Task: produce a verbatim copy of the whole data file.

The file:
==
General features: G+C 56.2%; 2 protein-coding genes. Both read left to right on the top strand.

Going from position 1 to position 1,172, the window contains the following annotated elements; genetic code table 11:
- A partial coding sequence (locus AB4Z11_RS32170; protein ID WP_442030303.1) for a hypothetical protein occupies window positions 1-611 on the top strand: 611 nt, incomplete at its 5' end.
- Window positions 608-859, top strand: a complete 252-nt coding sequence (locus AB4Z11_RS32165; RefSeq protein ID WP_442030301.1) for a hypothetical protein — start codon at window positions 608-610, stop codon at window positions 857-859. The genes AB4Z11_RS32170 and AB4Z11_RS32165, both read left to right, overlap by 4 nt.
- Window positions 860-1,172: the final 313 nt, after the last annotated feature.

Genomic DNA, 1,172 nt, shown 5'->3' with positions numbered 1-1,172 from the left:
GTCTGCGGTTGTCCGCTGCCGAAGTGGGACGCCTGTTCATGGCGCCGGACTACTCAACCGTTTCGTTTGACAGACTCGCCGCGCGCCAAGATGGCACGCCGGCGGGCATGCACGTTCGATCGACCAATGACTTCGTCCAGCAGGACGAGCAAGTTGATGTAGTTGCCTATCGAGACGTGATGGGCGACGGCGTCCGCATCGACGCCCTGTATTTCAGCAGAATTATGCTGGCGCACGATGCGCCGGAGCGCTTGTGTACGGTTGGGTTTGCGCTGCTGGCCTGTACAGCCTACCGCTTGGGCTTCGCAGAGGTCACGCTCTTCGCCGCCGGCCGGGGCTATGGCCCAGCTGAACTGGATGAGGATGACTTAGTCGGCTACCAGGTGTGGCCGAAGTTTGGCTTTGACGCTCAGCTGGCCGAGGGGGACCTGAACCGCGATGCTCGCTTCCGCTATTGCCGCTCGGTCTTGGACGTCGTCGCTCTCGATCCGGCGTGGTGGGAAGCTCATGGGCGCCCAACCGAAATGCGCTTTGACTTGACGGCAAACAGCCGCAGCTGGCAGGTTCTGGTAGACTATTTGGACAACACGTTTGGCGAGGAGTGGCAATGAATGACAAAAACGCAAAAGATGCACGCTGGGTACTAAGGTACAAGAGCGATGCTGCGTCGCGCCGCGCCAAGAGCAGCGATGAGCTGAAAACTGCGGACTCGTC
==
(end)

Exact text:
General features: G+C 56.2%; 2 protein-coding genes. Both read left to right on the top strand.

Going from position 1 to position 1,172, the window contains the following annotated elements; genetic code table 11:
- A partial coding sequence (locus AB4Z11_RS32170; protein ID WP_442030303.1) for a hypothetical protein occupies window positions 1-611 on the top strand: 611 nt, incomplete at its 5' end.
- Window positions 608-859, top strand: a complete 252-nt coding sequence (locus AB4Z11_RS32165; RefSeq protein ID WP_442030301.1) for a hypothetical protein — start codon at window positions 608-610, stop codon at window positions 857-859. The genes AB4Z11_RS32170 and AB4Z11_RS32165, both read left to right, overlap by 4 nt.
- Window positions 860-1,172: the final 313 nt, after the last annotated feature.

Genomic DNA, 1,172 nt, shown 5'->3' with positions numbered 1-1,172 from the left:
GTCTGCGGTTGTCCGCTGCCGAAGTGGGACGCCTGTTCATGGCGCCGGACTACTCAACCGTTTCGTTTGACAGACTCGCCGCGCGCCAAGATGGCACGCCGGCGGGCATGCACGTTCGATCGACCAATGACTTCGTCCAGCAGGACGAGCAAGTTGATGTAGTTGCCTATCGAGACGTGATGGGCGACGGCGTCCGCATCGACGCCCTGTATTTCAGCAGAATTATGCTGGCGCACGATGCGCCGGAGCGCTTGTGTACGGTTGGGTTTGCGCTGCTGGCCTGTACAGCCTACCGCTTGGGCTTCGCAGAGGTCACGCTCTTCGCCGCCGGCCGGGGCTATGGCCCAGCTGAACTGGATGAGGATGACTTAGTCGGCTACCAGGTGTGGCCGAAGTTTGGCTTTGACGCTCAGCTGGCCGAGGGGGACCTGAACCGCGATGCTCGCTTCCGCTATTGCCGCTCGGTCTTGGACGTCGTCGCTCTCGATCCGGCGTGGTGGGAAGCTCATGGGCGCCCAACCGAAATGCGCTTTGACTTGACGGCAAACAGCCGCAGCTGGCAGGTTCTGGTAGACTATTTGGACAACACGTTTGGCGAGGAGTGGCAATGAATGACAAAAACGCAAAAGATGCACGCTGGGTACTAAGGTACAAGAGCGATGCTGCGTCGCGCCGCGCCAAGAGCAGCGATGAGCTGAAAACTGCGGACTCGTC